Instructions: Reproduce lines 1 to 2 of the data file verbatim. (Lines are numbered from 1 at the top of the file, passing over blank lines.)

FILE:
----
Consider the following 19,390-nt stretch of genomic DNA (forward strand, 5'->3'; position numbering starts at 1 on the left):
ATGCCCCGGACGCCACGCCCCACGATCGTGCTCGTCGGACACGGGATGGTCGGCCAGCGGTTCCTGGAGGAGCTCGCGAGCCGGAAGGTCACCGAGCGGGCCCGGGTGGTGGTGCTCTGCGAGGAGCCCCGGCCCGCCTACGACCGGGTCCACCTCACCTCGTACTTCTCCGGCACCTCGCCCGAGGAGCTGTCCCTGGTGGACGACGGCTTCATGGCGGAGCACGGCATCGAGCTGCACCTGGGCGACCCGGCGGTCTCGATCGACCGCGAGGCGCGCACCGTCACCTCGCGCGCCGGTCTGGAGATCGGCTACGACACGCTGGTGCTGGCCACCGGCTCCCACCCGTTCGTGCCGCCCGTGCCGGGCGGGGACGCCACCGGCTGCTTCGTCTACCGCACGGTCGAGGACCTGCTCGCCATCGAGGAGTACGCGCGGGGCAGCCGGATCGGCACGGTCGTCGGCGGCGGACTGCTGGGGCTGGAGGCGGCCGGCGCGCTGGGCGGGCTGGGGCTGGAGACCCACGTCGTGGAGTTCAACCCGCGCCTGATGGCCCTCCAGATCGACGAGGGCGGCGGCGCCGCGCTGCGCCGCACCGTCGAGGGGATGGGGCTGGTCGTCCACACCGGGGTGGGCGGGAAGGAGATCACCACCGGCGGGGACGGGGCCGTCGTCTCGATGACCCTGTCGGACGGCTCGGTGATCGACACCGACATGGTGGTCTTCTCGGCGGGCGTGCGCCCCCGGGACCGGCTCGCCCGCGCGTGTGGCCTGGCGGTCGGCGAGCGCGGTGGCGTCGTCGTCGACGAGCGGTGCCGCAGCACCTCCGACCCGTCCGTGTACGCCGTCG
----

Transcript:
Consider the following 19,390-nt stretch of genomic DNA (forward strand, 5'->3'; position numbering starts at 1 on the left):
ATGCCCCGGACGCCACGCCCCACGATCGTGCTCGTCGGACACGGGATGGTCGGCCAGCGGTTCCTGGAGGAGCTCGCGAGCCGGAAGGTCACCGAGCGGGCCCGGGTGGTGGTGCTCTGCGAGGAGCCCCGGCCCGCCTACGACCGGGTCCACCTCACCTCGTACTTCTCCGGCACCTCGCCCGAGGAGCTGTCCCTGGTGGACGACGGCTTCATGGCGGAGCACGGCATCGAGCTGCACCTGGGCGACCCGGCGGTCTCGATCGACCGCGAGGCGCGCACCGTCACCTCGCGCGCCGGTCTGGAGATCGGCTACGACACGCTGGTGCTGGCCACCGGCTCCCACCCGTTCGTGCCGCCCGTGCCGGGCGGGGACGCCACCGGCTGCTTCGTCTACCGCACGGTCGAGGACCTGCTCGCCATCGAGGAGTACGCGCGGGGCAGCCGGATCGGCACGGTCGTCGGCGGCGGACTGCTGGGGCTGGAGGCGGCCGGCGCGCTGGGCGGGCTGGGGCTGGAGACCCACGTCGTGGAGTTCAACCCGCGCCTGATGGCCCTCCAGATCGACGAGGGCGGCGGCGCCGCGCTGCGCCGCACCGTCGAGGGGATGGGGCTGGTCGTCCACACCGGGGTGGGCGGGAAGGAGATCACCACCGGCGGGGACGGGGCCGTCGTCTCGATGACCCTGTCGGACGGCTCGGTGATCGACACCGACATGGTGGTCTTCTCGGCGGGCGTGCGCCCCCGGGACCGGCTCGCCCGCGCGTGTGGCCTGGCGGTCGGCGAGCGCGGTGGCGTCGTCGTCGACGAGCGGTGCCGCAGCACCTCCGACCCGTCCGTGTACGCCGTCG